RALEIGH – Earlier this session, legislators passed a law that would make it easier for the University of North Carolina to compete with small businesses in college communities. The bill, HB 1539, which sets forth the changes to the Umstead Act, was opposed by several business leaders including several in Orange County.
The bill was unanimously passed by members of both the House and Senate. The Umstead Act is a 76-year-old provision that prohibits unfair state-supported competition with private companies.
Mark Zimmerman, a Chapel Hill businessman and chair of the Chapel Hill-Carrboro Chamber of Commerce’s Board of Directors, when interviewed previously about the bill said it could hinder businesses in Chapel Hill and other university communities. He mentioned specifically businesses on Franklin Street in Chapel Hill that sell UNC-Chapel Hill-related items. He said if UNC is allowed to sell similar merchandise to alumni it could damage the stores on Franklin Street.
“There are real businesses and real people that will be affected by this,” Zimmerman said.
The bill allows UNC system schools to participate in business that would further the mission of the university, primarily serve the students or employees, provide a related university service to alumni, or enable the local community to use the university’s facilities, equipment, or expertise.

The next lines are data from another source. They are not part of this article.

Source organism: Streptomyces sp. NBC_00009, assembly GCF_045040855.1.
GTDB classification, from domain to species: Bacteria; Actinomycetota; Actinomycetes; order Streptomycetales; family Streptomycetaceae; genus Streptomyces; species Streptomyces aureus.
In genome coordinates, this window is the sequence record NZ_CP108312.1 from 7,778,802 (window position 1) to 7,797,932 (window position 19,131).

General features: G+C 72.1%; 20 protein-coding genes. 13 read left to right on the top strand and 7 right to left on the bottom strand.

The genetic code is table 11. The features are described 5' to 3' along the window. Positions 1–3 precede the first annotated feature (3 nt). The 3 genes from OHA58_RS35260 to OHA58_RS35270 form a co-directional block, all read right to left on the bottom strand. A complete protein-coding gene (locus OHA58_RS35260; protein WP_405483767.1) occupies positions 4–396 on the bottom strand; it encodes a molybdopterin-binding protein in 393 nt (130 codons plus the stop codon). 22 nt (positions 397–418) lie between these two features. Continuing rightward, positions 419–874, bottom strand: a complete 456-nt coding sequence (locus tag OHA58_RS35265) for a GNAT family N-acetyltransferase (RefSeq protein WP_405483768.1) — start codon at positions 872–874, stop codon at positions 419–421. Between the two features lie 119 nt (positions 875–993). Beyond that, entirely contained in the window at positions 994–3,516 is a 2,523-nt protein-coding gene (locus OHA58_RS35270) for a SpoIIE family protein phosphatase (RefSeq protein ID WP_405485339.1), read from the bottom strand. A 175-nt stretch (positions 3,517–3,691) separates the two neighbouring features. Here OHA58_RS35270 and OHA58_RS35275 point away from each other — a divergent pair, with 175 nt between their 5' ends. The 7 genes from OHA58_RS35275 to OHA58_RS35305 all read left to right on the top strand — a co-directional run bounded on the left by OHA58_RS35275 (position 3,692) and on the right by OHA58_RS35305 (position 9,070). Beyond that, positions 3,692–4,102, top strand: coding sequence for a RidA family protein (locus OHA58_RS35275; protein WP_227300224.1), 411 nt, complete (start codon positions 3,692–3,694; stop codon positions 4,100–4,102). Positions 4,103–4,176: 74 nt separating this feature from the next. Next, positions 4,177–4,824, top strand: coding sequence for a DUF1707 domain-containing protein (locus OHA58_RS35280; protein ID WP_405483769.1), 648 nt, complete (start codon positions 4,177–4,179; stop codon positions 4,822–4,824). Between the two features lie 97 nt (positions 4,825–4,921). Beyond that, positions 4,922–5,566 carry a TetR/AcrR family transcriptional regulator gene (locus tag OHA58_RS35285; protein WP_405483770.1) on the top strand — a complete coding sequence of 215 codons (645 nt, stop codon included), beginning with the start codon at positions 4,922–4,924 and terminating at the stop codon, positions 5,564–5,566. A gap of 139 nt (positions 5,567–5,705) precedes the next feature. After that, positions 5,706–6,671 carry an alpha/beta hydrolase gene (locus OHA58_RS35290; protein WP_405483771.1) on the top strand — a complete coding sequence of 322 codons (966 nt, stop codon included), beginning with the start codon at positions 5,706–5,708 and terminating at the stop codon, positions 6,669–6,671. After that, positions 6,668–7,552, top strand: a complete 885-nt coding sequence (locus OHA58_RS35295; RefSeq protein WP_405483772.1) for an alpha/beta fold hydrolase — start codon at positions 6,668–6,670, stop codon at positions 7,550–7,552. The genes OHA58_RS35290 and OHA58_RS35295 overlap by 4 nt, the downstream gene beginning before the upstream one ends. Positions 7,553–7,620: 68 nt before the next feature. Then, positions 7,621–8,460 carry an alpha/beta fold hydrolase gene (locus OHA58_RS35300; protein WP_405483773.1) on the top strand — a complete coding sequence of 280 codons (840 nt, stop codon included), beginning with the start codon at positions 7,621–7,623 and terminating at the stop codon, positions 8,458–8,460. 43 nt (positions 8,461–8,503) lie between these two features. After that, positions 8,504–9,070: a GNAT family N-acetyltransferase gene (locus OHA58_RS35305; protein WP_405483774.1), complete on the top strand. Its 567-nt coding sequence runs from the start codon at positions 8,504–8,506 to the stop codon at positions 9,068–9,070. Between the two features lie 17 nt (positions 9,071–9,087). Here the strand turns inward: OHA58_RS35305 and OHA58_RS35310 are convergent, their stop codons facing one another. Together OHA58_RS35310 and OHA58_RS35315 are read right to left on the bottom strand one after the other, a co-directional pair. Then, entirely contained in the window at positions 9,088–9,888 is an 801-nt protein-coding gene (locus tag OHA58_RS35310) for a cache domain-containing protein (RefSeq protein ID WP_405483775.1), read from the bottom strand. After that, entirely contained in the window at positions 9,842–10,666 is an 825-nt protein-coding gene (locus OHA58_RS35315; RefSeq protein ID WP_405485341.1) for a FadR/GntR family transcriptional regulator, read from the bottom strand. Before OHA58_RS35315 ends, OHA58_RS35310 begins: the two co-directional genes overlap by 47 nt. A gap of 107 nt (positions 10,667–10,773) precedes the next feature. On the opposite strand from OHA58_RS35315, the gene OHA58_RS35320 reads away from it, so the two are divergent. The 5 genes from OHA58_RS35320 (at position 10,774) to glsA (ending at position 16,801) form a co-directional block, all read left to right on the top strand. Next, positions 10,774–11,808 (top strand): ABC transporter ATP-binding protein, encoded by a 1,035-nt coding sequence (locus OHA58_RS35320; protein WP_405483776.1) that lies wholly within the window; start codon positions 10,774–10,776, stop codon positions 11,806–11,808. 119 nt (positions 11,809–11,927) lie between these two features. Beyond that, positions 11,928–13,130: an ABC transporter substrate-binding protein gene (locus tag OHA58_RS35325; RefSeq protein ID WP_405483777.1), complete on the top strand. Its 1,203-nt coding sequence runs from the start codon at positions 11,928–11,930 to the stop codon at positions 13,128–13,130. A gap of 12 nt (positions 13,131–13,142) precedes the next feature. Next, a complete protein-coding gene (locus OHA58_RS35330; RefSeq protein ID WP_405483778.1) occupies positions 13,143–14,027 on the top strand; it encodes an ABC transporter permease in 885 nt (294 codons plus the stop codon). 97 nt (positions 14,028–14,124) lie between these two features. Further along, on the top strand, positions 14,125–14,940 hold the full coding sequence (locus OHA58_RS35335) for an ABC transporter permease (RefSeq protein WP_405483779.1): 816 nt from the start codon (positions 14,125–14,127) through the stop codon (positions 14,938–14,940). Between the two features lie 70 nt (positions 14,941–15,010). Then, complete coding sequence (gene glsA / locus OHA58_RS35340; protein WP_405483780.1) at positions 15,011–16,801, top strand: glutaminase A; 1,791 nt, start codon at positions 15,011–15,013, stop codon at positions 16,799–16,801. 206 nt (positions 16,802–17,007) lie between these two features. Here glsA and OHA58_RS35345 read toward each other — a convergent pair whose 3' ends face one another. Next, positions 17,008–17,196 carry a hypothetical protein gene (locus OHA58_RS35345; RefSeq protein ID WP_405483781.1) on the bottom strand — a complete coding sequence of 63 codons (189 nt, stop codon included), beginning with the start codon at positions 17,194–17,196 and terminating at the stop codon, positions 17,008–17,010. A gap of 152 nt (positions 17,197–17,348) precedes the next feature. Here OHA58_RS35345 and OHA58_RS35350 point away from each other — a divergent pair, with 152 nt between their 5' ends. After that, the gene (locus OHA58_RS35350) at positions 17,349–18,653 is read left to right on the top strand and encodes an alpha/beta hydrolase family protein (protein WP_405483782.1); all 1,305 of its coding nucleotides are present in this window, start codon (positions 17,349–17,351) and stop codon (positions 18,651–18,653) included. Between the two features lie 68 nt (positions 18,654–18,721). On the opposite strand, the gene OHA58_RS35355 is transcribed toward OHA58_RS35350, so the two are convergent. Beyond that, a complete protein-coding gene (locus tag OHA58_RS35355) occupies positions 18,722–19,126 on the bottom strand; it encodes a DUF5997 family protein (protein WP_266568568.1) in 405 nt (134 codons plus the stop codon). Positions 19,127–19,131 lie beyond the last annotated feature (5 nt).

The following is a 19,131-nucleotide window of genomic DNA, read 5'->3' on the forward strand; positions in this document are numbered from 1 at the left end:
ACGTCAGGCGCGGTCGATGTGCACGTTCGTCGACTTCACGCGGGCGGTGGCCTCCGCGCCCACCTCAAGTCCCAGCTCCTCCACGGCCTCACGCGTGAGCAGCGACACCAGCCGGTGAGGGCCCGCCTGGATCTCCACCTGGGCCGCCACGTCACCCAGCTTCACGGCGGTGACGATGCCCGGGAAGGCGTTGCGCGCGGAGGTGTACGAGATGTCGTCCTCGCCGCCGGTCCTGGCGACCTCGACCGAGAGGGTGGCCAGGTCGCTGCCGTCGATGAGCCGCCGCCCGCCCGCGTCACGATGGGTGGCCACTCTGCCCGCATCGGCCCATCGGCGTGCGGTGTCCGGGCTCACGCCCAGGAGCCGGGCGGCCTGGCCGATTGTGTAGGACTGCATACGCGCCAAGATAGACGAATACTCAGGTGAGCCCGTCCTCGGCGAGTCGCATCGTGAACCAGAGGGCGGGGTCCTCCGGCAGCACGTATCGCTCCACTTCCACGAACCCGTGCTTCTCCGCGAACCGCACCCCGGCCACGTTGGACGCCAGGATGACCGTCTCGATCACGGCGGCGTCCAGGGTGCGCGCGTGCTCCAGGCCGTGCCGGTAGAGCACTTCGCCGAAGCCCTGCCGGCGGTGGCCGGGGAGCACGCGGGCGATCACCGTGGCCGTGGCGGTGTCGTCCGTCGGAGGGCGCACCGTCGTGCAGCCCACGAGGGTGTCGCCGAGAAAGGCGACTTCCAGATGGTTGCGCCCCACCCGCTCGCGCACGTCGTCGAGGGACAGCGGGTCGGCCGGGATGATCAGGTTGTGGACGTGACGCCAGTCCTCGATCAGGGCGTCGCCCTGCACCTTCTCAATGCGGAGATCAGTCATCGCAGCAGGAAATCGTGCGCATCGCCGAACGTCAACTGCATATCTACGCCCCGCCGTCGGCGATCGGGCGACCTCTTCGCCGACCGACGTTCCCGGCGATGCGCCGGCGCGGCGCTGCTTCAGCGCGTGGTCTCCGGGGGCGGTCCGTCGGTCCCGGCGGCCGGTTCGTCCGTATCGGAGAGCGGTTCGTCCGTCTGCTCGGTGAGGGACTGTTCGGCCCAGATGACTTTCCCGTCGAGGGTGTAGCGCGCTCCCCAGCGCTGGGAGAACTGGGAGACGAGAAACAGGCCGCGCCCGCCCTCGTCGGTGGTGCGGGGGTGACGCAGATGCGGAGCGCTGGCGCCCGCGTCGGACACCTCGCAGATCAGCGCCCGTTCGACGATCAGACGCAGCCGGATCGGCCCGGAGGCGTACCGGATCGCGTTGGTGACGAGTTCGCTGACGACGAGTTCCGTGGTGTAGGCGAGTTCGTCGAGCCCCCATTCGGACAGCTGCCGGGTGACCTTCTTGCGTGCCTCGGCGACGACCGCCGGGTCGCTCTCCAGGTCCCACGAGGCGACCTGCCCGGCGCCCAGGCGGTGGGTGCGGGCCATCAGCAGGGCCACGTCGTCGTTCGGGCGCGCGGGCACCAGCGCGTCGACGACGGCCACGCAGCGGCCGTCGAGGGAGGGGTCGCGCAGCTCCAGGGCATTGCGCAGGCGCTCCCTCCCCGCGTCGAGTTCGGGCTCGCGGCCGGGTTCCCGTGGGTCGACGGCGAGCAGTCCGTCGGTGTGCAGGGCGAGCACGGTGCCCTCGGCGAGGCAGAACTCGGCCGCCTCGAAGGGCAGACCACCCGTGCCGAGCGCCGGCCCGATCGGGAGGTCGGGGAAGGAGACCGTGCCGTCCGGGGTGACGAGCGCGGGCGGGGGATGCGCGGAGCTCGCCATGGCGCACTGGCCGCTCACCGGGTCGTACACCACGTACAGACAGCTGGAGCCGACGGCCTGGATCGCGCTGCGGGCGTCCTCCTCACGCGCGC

It also establishes a panel, within the Board of Governors, to review any claims that a university is participating in unfair competition with businesses.
The bill was sponsored by Rep. Bill Daughtridge, Rep. Harold Brubaker, Rep. Phillip Haire, and Rep. Douglas Yongue.
Daughtridge previously said the bill would allow the universities to help small businesses develop prototypes and other items by using expertise within the system.
He said some of the provisions in the bill could have been implemented by the universities previously, but university officials where uneasy about doing them for fear of violating the Umstead Act.
“This is a clarification so [the universities] know where they stood,” Daughtridge said.
Joni Worthington, a spokeswoman for UNC-General Administration, said the bill would not allow UNC institutions to participate in “unfair competition.” Instead, she said it would open up the universities to offer their expertise to the community in an effort to enhance economic development. She said that opinions from the state Attorney General’s Office say that UNC has not violated the Umstead Act in the past.
This is not be the first time that the Umstead Act has been amended. Previous amendments have allowed UNC institutions to operate student health services, the Centennial Campus at North Carolina State University and dining services.
Shannon Blosser is a staff writer with the John W. Pope Center for Higher Education Policy in Chapel Hill.